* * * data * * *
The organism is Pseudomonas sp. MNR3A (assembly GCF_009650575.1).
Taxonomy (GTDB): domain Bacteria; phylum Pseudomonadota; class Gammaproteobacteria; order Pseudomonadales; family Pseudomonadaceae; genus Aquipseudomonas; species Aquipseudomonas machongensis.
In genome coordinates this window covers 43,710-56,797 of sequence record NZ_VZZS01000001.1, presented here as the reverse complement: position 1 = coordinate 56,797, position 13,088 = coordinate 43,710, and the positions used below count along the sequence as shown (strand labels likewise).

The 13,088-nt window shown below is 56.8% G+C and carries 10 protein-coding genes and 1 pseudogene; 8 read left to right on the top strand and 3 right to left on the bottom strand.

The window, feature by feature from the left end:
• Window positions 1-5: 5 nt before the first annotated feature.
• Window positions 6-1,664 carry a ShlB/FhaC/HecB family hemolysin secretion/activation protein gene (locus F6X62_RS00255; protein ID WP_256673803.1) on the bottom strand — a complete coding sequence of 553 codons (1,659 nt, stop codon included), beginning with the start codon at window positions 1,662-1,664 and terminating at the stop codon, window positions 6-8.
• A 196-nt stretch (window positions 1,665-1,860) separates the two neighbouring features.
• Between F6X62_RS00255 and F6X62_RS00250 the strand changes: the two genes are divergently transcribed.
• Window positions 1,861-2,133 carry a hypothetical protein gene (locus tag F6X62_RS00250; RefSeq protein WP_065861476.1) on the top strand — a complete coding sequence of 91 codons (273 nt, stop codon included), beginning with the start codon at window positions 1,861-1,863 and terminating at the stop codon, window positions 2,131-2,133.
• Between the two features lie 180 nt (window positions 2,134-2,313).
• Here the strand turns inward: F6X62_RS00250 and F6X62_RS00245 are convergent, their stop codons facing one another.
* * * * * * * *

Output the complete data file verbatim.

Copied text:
The organism is Pseudomonas sp. MNR3A (assembly GCF_009650575.1).
Taxonomy (GTDB): domain Bacteria; phylum Pseudomonadota; class Gammaproteobacteria; order Pseudomonadales; family Pseudomonadaceae; genus Aquipseudomonas; species Aquipseudomonas machongensis.
In genome coordinates this window covers 43,710-56,797 of sequence record NZ_VZZS01000001.1, presented here as the reverse complement: position 1 = coordinate 56,797, position 13,088 = coordinate 43,710, and the positions used below count along the sequence as shown (strand labels likewise).

The 13,088-nt window shown below is 56.8% G+C and carries 10 protein-coding genes and 1 pseudogene; 8 read left to right on the top strand and 3 right to left on the bottom strand.

The window, feature by feature from the left end:
• Window positions 1-5: 5 nt before the first annotated feature.
• Window positions 6-1,664 carry a ShlB/FhaC/HecB family hemolysin secretion/activation protein gene (locus F6X62_RS00255; protein ID WP_256673803.1) on the bottom strand — a complete coding sequence of 553 codons (1,659 nt, stop codon included), beginning with the start codon at window positions 1,662-1,664 and terminating at the stop codon, window positions 6-8.
• A 196-nt stretch (window positions 1,665-1,860) separates the two neighbouring features.
• Between F6X62_RS00255 and F6X62_RS00250 the strand changes: the two genes are divergently transcribed.
• Window positions 1,861-2,133 carry a hypothetical protein gene (locus tag F6X62_RS00250; RefSeq protein WP_065861476.1) on the top strand — a complete coding sequence of 91 codons (273 nt, stop codon included), beginning with the start codon at window positions 1,861-1,863 and terminating at the stop codon, window positions 2,131-2,133.
• Between the two features lie 180 nt (window positions 2,134-2,313).
• Here the strand turns inward: F6X62_RS00250 and F6X62_RS00245 are convergent, their stop codons facing one another.